Any water-soluble alginate may be used, including the ammonium and alkali metal salts thereof. The alginate is taken up in an aqueous solution in which the concentration may vary in general from about 2% to about 6%, depending in part upon the viscosity imparted by the particular alginate selected and the amount of activated carbon to be mixed therewith. Usually, concentrations of about 4% are to be preferred with the currently available types of soluble alginates.
The water-soluble alginates are rendered insoluble on ice the fabric by reaction with inorganic salts of metals giving insoluble alginates, such as copper or zinc. The copper and zinc salts are of particular interest because they yield water-soluble complexes with ammonia which may be mixed with the solution of alginate. As copper and zinc salts, there may be used any of the water-soluble salts, including sulfates, chlorides, acetates, or nitrates. The amount should in general correspond on an equivalent basis to the alginate. With the usual amounts of alginates, for example, from about 1.4% to 4.2% of hydrated zinc sulfate may be used or equivalent amounts of other copper or zinc salts. The upper limit is not sharp, as excess salt is washed out in a subsequent stage of the treatment.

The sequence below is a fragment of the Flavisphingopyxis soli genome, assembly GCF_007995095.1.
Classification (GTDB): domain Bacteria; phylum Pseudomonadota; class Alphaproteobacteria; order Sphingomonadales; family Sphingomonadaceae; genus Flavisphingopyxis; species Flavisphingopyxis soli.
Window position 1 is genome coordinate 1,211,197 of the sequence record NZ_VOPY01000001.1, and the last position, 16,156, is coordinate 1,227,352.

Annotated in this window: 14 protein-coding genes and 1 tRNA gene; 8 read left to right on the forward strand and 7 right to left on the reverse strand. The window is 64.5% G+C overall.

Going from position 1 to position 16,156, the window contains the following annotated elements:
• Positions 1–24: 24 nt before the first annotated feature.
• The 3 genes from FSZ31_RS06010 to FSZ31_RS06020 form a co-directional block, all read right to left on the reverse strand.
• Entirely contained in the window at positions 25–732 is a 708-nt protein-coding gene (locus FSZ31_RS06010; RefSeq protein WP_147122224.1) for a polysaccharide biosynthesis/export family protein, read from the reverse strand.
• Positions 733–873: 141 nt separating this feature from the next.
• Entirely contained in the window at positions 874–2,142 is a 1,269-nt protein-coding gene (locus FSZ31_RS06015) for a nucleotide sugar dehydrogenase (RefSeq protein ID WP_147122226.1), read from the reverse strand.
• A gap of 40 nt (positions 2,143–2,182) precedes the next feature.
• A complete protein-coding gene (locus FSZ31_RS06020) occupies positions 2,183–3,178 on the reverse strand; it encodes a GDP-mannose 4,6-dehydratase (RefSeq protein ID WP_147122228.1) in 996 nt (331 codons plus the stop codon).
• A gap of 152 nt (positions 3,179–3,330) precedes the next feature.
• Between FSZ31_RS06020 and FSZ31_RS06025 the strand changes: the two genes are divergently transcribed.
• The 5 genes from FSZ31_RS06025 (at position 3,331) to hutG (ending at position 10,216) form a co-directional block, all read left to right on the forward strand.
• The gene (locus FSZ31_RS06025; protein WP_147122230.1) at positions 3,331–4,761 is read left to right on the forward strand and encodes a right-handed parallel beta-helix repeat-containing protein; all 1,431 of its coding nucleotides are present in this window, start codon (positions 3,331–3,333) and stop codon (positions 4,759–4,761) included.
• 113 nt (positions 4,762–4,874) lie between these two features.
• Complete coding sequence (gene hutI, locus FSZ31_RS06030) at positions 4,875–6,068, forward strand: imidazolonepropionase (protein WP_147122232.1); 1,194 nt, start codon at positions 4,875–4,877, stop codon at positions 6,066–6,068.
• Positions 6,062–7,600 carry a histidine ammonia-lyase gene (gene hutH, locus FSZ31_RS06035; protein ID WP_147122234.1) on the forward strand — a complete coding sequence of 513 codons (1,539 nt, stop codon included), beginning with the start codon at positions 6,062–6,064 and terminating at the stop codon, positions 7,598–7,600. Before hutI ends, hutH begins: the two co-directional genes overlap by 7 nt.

In order to prepare a single impregnating bath containing carbon, soluble alginate, and a copper or zinc salt or a mixture of these two salts without suffering precipitation of an insoluble alginate in the bath, am-
monia is added in an amount sufficient to prevent such precipitation. In general, there may be added to the bath from about 2% to about 6% of concentrated ammonia, the usual article of commerce being of about 28% strength. After this bath has been applied to a fabric, volatilization of the ammonia causes formation of an insoluble alginate on the fabric.